With our latest offset investment we have managed to offset 90 tons of CO2! Yay! Thank you everyone!
This time the investment is in a Wind Power Project in Tamilnadu, India. The total capacity of this project is 4.35 MW generated from four wind mills. By using this kind of renewable energy instead of fossil fuel generated energy climate change hopefully will slow down somewhat.
Trump withdraws U.S. from the Paris Climate Agreement and thereby the U.S. role as a leading country towards a sustainable future. America First seems to mean America Alone, and make America Great Again seems not to include solving global problems and making Our Planet Great Again.
But we still have our hopes up; it just means that the rest of us needs to do quite a bit more – if we are to try to slow down climate change at all. So what can we do? It’s awkwardly easy (on a personal level at least): fly less, eat less meat, invest green, commute green and go climate neutral now.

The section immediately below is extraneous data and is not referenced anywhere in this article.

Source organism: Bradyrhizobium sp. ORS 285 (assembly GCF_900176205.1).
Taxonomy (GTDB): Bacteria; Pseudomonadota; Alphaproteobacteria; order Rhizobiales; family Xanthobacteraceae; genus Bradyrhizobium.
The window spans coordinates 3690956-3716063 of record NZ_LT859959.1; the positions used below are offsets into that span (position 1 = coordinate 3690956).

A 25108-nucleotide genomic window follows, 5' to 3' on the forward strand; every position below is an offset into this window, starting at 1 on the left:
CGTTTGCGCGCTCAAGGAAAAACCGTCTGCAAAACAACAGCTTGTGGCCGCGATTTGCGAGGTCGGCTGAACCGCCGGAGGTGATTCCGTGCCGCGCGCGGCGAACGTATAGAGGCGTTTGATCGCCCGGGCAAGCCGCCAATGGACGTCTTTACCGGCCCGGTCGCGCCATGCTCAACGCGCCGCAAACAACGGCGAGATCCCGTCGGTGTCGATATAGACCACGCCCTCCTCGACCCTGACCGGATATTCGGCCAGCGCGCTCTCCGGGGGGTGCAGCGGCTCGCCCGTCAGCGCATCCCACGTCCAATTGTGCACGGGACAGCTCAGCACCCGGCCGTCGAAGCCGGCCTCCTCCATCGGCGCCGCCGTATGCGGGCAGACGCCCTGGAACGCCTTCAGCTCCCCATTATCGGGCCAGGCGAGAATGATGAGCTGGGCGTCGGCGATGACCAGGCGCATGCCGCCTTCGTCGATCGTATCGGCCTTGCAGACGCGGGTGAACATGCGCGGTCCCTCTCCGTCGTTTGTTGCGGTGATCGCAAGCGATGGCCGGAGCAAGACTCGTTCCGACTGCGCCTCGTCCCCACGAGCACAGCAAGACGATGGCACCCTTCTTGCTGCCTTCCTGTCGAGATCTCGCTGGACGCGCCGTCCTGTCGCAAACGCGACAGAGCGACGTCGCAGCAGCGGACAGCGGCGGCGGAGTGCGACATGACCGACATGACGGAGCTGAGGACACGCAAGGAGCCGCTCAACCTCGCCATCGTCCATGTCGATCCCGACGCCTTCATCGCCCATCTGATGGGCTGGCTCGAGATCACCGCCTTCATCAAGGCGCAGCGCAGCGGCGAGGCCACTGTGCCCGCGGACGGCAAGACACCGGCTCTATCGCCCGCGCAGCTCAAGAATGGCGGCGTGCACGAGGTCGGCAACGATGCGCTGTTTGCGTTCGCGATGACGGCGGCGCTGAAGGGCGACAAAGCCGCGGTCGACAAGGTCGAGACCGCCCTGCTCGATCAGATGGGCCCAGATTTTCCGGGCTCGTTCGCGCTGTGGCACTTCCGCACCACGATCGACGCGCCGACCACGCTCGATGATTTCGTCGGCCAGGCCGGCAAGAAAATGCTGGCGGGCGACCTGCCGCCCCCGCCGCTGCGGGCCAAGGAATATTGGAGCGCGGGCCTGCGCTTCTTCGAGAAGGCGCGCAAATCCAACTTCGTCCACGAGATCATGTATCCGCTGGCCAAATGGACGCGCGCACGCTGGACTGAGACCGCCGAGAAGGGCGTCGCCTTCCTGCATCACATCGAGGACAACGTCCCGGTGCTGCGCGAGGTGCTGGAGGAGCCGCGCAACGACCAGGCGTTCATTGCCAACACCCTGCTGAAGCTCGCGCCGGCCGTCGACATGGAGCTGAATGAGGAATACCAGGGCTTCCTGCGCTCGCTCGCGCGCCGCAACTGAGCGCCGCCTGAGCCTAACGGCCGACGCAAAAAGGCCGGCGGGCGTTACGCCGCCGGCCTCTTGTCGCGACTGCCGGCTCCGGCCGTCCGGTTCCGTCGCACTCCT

Here’s an interesting TED-talk about what some Republicans would like to do to get the world in the right direction regarding climate change. (I suspect the challenge will be to get the big companies affected by the tax on board. But let’s hope this goes well!)
I found an old newspaper clip from 1912 talking about the possibly dangerous link between carbon dioxide in the atmosphere and climate change. But we continued and accelerated the digging up of extreme amounts of coal from the ground and let it out into the atmosphere. The next generation won’t be very happy with us I’m afraid.
Many people are confused by the low price when offsetting carbon emissions. If it’s so bad for the environment to fly, can a few dollars really be enough to counteract the impact?
The answer is yes. At present there are all kinds of ways to reduce emissions very inexpensively. As an example, a low-energy lightbulb, available for $2 or so, can over the space of six years save 250kg of CO2 – equivalent to a short flight. That does not mean that a low-energy lightbulb make up for flying. The point is simply that the world is full of inexpensive ways to reduce emissions.
In the future, when more people and governments starts to offset, the price of offsets might gradually rise, as the low-hanging fruit of emissions savings – the easiest and cheapest “quick wins” – will get used up.